As of August 18, there were more people in the ICU with COVID-19 in Kentucky than at any other time during the pandemic.
As numbers continue to surge due to the delta variant, hospitals in the state are approaching capacity.
“The Medical Center at Bowling Green is at capacity. The critical care units are full. We are unable to accept patients from outlying facilities that we usually take and need our help,” said Katrina Wood, interim chief nursing officer at Med Health Center.
At Thursday’s Team Kentucky update, other health care workers from across the state told similar stories of their hospitals filling up with COVID-19 patients.
The Appalachian Regional Healthcare Command Center helps hospitals connect patients who need more intensive treatment with facilities in the region that can provide that level of care.
“The hospitals that we usually call when patients need a higher level of care are now calling us looking for beds,” said Trish Smith, director of the center.
At Baptist Health Hardin in Elizabethtown, 18 out of 20 ICU beds are occupied by COVID-19 patients.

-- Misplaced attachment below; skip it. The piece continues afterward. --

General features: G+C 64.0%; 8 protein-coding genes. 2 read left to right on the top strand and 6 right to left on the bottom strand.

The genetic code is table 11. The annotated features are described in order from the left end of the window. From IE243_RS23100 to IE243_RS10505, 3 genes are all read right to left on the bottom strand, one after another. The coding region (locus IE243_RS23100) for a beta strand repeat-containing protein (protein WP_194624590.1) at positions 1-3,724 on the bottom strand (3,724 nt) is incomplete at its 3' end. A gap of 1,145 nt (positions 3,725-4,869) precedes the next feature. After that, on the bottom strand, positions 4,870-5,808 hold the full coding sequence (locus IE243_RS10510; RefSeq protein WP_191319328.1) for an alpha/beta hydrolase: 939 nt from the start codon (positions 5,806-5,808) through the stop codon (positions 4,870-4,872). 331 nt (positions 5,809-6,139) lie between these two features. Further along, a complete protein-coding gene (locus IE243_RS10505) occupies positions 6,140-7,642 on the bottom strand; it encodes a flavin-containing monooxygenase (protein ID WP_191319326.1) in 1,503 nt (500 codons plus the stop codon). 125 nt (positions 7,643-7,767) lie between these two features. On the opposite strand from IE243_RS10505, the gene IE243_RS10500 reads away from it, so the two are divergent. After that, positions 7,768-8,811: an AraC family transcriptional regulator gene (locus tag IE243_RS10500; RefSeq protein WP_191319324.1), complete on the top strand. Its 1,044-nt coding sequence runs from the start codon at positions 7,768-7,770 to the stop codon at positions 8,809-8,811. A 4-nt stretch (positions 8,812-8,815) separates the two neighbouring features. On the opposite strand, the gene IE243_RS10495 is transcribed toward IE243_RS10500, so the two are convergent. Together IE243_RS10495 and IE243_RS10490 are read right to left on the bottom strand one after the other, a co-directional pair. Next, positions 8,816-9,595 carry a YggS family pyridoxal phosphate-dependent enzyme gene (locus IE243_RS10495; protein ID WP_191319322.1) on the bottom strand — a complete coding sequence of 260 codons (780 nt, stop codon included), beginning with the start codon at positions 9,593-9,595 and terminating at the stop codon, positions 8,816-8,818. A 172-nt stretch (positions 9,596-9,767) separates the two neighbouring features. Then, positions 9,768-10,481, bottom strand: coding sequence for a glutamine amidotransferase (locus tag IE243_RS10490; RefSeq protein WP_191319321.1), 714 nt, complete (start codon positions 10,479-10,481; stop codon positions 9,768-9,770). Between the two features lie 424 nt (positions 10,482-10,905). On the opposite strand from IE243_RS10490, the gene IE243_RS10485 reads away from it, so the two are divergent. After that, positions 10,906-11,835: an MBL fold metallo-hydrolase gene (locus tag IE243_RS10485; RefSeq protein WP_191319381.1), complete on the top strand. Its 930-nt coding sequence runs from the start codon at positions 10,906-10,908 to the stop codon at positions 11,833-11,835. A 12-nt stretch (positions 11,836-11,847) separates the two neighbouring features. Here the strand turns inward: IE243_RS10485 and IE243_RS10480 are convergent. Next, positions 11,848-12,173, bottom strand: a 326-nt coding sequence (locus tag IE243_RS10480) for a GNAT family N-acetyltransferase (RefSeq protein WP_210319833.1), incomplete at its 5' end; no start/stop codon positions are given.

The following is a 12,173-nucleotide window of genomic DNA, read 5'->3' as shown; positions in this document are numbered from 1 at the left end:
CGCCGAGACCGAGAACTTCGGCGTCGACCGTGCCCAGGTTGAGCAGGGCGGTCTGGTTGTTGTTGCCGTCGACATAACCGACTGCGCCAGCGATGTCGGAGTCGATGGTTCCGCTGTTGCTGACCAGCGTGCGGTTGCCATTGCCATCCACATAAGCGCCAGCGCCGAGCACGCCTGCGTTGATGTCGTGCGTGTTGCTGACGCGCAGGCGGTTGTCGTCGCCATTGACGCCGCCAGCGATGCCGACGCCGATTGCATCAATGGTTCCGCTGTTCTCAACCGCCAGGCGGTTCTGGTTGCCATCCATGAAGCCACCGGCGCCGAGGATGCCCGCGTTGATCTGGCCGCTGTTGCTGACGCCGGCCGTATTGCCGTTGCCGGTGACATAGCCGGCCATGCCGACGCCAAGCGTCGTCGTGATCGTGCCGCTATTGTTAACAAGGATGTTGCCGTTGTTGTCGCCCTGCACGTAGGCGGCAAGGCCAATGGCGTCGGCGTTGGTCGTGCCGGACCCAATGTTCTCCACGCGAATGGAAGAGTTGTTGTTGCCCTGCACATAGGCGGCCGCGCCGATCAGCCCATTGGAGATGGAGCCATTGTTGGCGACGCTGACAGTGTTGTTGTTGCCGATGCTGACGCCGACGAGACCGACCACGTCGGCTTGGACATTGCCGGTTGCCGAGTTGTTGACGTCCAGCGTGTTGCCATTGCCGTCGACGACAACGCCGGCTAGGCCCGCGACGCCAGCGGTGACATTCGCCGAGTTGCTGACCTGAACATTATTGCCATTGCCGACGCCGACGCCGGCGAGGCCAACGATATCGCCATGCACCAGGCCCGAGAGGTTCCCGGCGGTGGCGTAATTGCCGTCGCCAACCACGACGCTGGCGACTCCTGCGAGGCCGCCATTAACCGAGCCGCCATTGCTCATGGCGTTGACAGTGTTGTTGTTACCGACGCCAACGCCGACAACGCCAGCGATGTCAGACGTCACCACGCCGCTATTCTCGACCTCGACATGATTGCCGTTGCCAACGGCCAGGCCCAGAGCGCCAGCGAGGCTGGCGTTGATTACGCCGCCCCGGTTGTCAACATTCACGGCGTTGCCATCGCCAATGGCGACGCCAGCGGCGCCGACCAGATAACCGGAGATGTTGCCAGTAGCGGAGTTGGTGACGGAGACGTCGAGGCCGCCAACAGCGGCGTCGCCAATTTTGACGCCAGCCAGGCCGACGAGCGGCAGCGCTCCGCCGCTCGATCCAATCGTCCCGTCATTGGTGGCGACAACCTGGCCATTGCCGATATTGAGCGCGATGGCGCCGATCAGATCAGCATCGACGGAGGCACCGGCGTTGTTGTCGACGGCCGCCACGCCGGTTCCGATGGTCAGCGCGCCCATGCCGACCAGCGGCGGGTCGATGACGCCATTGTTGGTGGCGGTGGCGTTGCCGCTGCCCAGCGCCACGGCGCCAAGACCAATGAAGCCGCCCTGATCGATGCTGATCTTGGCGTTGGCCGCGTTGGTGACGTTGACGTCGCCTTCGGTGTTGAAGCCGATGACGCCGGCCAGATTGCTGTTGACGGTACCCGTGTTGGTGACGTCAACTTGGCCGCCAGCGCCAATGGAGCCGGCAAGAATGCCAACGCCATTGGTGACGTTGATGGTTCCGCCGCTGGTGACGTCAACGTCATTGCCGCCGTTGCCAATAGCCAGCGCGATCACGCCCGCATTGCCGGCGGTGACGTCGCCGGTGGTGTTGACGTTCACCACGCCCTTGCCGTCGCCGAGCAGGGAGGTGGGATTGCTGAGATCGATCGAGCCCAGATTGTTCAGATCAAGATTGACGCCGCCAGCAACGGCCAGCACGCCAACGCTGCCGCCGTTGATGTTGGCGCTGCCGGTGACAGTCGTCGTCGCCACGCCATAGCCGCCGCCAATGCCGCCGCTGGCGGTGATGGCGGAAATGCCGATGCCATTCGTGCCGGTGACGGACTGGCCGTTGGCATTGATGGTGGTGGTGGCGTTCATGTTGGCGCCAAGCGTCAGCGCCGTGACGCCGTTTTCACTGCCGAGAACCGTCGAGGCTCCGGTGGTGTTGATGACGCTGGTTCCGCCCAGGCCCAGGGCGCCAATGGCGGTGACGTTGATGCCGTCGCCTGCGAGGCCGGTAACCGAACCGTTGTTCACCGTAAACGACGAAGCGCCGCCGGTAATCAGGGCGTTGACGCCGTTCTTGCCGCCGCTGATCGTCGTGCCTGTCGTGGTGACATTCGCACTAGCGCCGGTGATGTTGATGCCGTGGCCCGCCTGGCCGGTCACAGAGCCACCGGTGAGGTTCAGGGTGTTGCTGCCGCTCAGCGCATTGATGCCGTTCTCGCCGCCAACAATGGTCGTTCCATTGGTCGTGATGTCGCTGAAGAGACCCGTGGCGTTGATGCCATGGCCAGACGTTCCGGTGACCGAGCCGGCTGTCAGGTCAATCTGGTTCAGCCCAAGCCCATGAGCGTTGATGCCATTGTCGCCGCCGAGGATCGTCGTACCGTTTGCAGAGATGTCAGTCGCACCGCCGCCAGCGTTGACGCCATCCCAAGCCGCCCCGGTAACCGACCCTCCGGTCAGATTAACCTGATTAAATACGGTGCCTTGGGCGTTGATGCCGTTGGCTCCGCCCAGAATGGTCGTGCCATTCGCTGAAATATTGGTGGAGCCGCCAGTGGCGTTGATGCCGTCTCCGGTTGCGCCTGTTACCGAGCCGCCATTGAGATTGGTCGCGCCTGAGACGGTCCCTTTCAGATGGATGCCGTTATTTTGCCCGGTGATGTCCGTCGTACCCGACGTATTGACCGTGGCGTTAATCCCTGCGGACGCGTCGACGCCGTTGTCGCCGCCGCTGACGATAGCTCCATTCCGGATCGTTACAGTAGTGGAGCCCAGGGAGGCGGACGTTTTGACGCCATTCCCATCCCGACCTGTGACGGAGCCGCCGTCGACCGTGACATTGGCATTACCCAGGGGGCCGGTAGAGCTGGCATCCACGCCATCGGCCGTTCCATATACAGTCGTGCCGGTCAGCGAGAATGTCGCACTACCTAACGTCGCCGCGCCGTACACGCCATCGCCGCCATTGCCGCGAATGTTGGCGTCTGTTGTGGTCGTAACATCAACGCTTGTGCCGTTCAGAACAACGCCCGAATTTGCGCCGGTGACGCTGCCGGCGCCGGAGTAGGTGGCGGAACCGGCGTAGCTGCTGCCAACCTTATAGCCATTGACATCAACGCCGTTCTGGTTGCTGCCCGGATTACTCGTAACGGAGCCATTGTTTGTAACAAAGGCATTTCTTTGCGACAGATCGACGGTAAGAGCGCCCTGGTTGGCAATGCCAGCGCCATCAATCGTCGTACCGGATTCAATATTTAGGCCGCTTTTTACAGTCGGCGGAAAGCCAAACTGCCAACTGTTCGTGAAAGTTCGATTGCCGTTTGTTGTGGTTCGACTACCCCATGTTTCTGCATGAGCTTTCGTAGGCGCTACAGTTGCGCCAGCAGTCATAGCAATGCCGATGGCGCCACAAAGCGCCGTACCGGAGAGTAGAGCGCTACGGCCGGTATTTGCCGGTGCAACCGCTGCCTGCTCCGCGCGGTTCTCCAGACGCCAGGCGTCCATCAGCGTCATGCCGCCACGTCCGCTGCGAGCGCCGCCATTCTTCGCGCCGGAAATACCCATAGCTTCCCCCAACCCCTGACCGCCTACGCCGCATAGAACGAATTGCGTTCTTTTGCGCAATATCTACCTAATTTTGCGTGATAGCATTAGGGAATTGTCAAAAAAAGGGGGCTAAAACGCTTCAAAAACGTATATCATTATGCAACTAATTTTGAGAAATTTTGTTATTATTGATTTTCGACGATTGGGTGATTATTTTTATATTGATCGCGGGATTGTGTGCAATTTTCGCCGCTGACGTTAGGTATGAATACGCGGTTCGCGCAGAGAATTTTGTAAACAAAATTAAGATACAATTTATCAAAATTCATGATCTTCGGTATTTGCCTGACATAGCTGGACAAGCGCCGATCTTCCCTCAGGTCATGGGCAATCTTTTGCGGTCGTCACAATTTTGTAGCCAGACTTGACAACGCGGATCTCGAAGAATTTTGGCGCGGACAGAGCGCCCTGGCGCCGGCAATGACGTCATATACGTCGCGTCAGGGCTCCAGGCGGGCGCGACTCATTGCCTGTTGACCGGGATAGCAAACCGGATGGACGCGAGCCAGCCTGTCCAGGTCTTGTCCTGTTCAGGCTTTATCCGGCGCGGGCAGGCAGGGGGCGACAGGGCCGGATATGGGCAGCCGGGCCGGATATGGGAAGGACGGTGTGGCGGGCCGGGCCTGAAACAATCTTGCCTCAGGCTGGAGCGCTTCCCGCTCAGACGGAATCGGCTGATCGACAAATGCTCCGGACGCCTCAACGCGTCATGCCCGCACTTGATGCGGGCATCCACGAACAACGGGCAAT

“We’re using high flow oxygen and ventilators at a rate we’ve never really seen before at this hospital,” chief medical officer at Baptist Health Hardin Dr. John Godfrey said.
Along with increasing patient numbers, staff shortages are causing even more strain on health facilities.
The amount of open beds open at many places does not accurately reflect the amount of beds that can be staffed.
“Many of our staff are quarantined from COVID exposure, some have retired, some have resigned and left health care entirely,” the chief nursing officer at Baptist Health Hardin, Sharon Wright, said.
The issue of staff shortage has been a problem for a variety of business sectors but posed a large concern for the health sector in particular because as hospitals reach capacity from COVID-19 patients, other people seeking medical care run out of options.
The Kentucky Association of Health Care Facilities issued a statement Thursday in response to President Joe Biden’s vaccine mandate for staff at nursing homes receiving Medicaid or Medicare benefits.
They expressed concern for the way the mandate could affect the already small staff in some facilities.
Gov. Andy Beshear announced that the state will be keeping track of available staffed hospital beds in the commonwealth starting next week. Numbers about COVID-19 in Kentucky can be found on the Team Kentucky resource page.